The distance between Cam’ron’s debut album Confessions of Fire and his fourth one, canonical 2000s NYC rap opus Purple Haze, isn’t so great, a matter of six years in which the Harlem icon was constantly releasing music as a solo artist and as the mastermind of similarly iconic collective Dipset. But by 2004, Cam had evolved into a wholly different sort of artist, having grafted himself to the Roc-A-Fella brand quite successfully a few years prior, furthering and defining the company’s aesthetic with mega-hit Come Home with Me. The scrappy, vulnerable Cam venturing into the jungle on Confessions’ “Intro” had since calcified into his more recognized grim-faced, goofy, gangbanger persona, and conquered the pop rap industry in the process, bringing friends and family up with him as promised on those early songs (Dipset co-founders Jim Jones and Freekey Zekey being lifelong friends). Purple Haze ends up being a celebratory album in this way, a chronicle of all Cam and The Diplomats had so far accomplished and were in the process of accomplishing; self-indulgent and proud of it.
Of course, indulgence is a double-edged sword in pop artistry, and Purple Haze is accordingly a messy, sprawling album that tests patience with its 77-minute runtime and rather generous offering of skits (alternating between recordings of Cam smirking his way through angry phone convos and the loosely narrativized recollections of former client “Mizzle”). Granted, this sort of structure and extensive track list wasn’t unfamiliar terrain for Cam and his contemporaries, but Purple Haze feels like an escalation, working off the template established on Come Home with Me, but this time as a nonstop hype machine, all hard-hitting, confrontational beats informed by Roc-A-Fella’s post-Kanye predilection for soul sample-heavy production. Ye shows up here a newly minted star, contributing a verse to “All Falls Down” spiritual successor “Down and Out” (produced by Brian “All Day” Miller, often miscredited to West) and to say a few words on penultimate dazzler “Dip-Set Forever.” But the star moments on Purple Haze are reserved for Dipset, the collective coming off of their own recent group triumph with the Diplomatic Immunity duology, the second one having dropped just a month prior. Juelz Santana gets prime placement on Heatmakerz stunner “More Gangsta Music” (the album’s first proper track) setting the bar high for mean bombast early on, while the Freekey Zekey-featuring “Hey Lady” gives Cam the opportunity to satisfy his more playful stylings, adopting a melodic, sing-songy flow for a knowingly silly cut. Jim Jones and J.R. Writer each get their own individual moments to shine (the latter on stand out “Shake,” which kicks off the album’s concluding fireworks), but The Diplomats are really on every track in some sense or another, the roster constantly shouted out or invited in to adlib, and it’s this exuberant camaraderie that makes Purple Haze hard to resist. And to be sure, there are moments where the contemporary listener might be inclined to resist, Cam’s misogynist lyricism often standing out as particularly cruel and nasty, even by the pop music industry’s low standards, but outside of this even, Purple Haze isn’t quite so unimpeachable with a host of standout tracks buffered by dense blocks of classically minded gangsta rap. Never not technically proficient and, in a sense, cool, this project tends to engage most when it allows for Cam’s more eccentric flourishes, songs like the Cyndi Lauper-interpolating club anthem “Girls” busting up the monotony nicely, but such moments are mostly outliers. Almost too cohesive of a vision at times, Purple Haze still reflects the dynamic personality and eclectic aesthetic interests of its author enough to make its classic status challenging to dispute, but in hindsight one can see this as the point where Cam’ron had been satisfied artistically, the next six years yielding no evolution as significant and apparent as the one that transpired between his first project and this one.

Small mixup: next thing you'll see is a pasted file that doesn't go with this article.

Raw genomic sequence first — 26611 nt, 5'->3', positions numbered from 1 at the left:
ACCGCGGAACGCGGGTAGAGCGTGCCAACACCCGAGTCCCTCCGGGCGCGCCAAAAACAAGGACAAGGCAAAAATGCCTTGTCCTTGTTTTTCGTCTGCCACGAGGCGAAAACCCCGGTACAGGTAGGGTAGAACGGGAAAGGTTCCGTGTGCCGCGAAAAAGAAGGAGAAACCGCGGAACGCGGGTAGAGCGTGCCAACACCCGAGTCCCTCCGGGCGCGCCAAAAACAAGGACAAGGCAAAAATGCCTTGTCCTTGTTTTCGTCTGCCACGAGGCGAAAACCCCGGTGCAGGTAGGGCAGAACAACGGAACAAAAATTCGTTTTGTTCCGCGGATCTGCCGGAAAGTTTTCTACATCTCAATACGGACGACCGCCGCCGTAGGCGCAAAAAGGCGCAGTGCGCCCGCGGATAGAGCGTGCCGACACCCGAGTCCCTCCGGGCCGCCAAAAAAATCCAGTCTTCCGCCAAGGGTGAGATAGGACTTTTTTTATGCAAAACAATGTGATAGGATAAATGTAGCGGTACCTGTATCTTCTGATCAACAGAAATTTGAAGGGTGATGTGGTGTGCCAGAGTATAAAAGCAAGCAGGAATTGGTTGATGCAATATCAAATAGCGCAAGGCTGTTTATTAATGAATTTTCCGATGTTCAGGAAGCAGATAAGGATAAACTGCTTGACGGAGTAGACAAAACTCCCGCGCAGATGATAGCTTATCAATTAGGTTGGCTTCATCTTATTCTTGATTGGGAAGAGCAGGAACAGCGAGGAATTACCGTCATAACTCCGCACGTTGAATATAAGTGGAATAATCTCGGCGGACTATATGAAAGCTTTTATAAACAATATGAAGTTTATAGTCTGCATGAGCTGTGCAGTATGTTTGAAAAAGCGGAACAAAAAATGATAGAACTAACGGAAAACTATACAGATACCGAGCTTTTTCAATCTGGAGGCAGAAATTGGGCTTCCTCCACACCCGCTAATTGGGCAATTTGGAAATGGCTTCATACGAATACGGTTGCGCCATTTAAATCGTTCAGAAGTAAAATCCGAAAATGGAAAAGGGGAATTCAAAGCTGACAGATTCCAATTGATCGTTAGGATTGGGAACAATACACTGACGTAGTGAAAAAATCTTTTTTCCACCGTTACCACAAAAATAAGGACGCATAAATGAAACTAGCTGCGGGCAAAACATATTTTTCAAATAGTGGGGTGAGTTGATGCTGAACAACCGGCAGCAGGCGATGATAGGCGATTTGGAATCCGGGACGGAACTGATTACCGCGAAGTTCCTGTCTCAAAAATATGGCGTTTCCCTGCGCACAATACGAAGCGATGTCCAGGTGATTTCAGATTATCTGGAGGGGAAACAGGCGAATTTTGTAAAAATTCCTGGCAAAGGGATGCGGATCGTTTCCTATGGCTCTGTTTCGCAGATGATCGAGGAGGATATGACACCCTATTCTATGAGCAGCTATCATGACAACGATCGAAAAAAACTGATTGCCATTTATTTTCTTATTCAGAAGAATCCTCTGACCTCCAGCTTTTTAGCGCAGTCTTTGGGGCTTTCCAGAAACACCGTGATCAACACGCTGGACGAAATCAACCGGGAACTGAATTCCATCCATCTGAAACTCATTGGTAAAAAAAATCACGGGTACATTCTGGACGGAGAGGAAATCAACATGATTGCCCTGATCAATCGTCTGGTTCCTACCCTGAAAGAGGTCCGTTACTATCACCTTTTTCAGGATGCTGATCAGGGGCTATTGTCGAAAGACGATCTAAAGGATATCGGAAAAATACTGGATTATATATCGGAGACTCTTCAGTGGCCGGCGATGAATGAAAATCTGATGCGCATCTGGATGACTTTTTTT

Part of Kicking the Canon – The Album Canon.